After Tim graduates high school (how the fuck did he graduate??), he moves into a trailer owned by a bartender with whom he had a one-night stand. That woman’s daughter, Becky, is clearly in love with Tim but instead of being a fully realized creepy guy, Tim steps into a pseudo-father role, taking Becky to school, helping her pick out a dress for her pageant competition, and even going so far as to help Becky navigate an unwanted pregnancy. While this all seems wonderful and loving, Tim is drunk or hungover for the entirety of all these exchanges. The whiskey-soaked apple doesn’t fall far from the tree.
At first glance, Buddy is just a sad foreshadowing of what it is to peak in high school and never leave one’s hometown. He’s also an adulterer, which I don’t hold against him for the purposes of this list of bad dads, because that is between him, his wife, and his maker. What I cannot abide is Buddy deciding to take the entirety of his daughter’s college fund, a whopping $70,000, and spend it all on a shady investment.
Part of this show takes place during the recession of 2008 so on some level I understand Buddy dipping into his savings but the entire fucking thing? And not even to keep a roof over their heads, but to invest in some strip mall? Who did he think was going to be visiting a strip mall in Dillon?
I hate this man with the fire of a thousand suns and I will not waste the digital ink on him other than to remind everyone that he beat the shit out of his son in a public parking lot and then got offended that someone would call Child Protective Services to check in on that situation.
My qualms with Coach Taylor as a father are innumerable. In an effort to avoid blathering on for an eternity about all the ways in which this man chose to neglect his eldest child, I’ll focus on the one thing that has had me absolutely incensed for weeks. During season three, Taylor walks in on his daughter Julie having sex with her boyfriend Matt, who is on the football team. This is the first time Taylor becomes aware that his daughter is sexually active, although there was a storyline in the previous season where Julie was contemplating sex and her parents (mostly her mom) dealt with it. But now Taylor is confronted face-to-face with his daughter’s sexuality, which according to all the parenting I’ve seen on TV is a father’s worst nightmare.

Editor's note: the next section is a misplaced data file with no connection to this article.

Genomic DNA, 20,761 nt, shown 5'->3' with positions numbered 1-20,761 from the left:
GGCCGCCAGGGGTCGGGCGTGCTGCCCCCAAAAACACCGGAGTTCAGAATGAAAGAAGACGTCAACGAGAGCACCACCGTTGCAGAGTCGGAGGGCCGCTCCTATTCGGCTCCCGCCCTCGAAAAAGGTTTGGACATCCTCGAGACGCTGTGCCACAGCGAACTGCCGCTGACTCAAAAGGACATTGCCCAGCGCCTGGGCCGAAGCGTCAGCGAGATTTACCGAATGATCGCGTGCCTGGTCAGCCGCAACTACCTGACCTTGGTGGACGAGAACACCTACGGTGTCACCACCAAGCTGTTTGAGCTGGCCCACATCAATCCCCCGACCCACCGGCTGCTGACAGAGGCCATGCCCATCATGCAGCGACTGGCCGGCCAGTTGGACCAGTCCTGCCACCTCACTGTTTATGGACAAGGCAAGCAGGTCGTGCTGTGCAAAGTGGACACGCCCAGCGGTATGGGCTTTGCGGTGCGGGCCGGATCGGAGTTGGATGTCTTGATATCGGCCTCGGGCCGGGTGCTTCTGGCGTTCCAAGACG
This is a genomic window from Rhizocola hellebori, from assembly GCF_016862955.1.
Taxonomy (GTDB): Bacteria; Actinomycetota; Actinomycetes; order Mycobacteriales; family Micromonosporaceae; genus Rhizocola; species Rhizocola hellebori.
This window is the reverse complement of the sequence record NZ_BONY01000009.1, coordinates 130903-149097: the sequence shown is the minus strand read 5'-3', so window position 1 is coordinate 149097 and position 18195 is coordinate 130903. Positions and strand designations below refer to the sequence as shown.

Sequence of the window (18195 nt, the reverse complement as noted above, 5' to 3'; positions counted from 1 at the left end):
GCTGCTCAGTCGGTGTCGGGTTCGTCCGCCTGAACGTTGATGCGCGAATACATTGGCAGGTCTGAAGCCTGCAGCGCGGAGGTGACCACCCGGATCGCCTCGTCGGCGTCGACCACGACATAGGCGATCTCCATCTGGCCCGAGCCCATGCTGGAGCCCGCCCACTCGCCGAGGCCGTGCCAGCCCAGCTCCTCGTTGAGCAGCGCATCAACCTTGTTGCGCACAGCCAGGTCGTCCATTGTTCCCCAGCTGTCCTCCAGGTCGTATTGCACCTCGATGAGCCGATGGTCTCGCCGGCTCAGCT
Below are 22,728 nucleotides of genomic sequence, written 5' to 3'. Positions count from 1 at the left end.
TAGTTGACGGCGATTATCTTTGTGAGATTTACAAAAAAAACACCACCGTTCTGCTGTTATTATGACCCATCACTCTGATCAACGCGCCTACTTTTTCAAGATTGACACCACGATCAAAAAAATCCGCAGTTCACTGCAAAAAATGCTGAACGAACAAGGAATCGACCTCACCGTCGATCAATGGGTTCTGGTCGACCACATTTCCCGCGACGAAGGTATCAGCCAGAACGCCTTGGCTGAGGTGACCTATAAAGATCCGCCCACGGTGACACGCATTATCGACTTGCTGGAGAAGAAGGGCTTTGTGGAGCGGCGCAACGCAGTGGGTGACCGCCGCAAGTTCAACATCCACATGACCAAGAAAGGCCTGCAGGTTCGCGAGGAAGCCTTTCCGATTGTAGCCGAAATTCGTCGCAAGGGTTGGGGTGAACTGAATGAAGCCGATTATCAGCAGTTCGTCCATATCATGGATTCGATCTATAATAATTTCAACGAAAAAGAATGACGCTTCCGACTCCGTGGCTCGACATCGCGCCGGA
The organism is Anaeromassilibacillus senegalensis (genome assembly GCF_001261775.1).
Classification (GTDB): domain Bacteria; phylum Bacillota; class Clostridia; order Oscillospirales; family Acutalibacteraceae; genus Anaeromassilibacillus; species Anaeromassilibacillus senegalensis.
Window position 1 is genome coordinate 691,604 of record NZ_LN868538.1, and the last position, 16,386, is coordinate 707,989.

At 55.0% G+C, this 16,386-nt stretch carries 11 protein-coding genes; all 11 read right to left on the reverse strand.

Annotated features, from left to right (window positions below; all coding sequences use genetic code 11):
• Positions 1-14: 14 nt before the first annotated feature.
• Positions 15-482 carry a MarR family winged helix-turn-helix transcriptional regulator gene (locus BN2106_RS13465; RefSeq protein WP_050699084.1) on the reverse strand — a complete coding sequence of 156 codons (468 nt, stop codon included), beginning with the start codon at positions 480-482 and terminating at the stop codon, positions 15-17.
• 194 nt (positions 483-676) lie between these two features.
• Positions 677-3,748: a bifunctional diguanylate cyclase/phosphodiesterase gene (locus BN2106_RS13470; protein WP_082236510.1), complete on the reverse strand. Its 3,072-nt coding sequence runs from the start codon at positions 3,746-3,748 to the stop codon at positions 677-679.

Taylor doesn’t speak a word about this to his daughter. Ever. In fact, he goes out of his way to make sure that his wife is the one to talk about it and ensures that he isn’t even physically present in the home when the conversation is taking place. What does he do instead? He has a near monosyllabic conversation with Matt about the event—and by conversation, I mean that Taylor tells Matt “women need to be respected,” while he’s cleaning his grill. That’s it. That’s all he does.
This particular event winds me up so deeply because, by this point in the series, there’s a boatload of examples of Taylor moving heaven and earth to help his football players. He single-handedly rehabbed Smash Williams after a knee injury and got him into college. He built a football field with his own two hands in the middle of a cow pasture. He even let Tim Riggins live with him during one of the many times Riggins found himself unhoused. But having some sort of conversation with his teenage daughter of any substance or value? A bridge too far!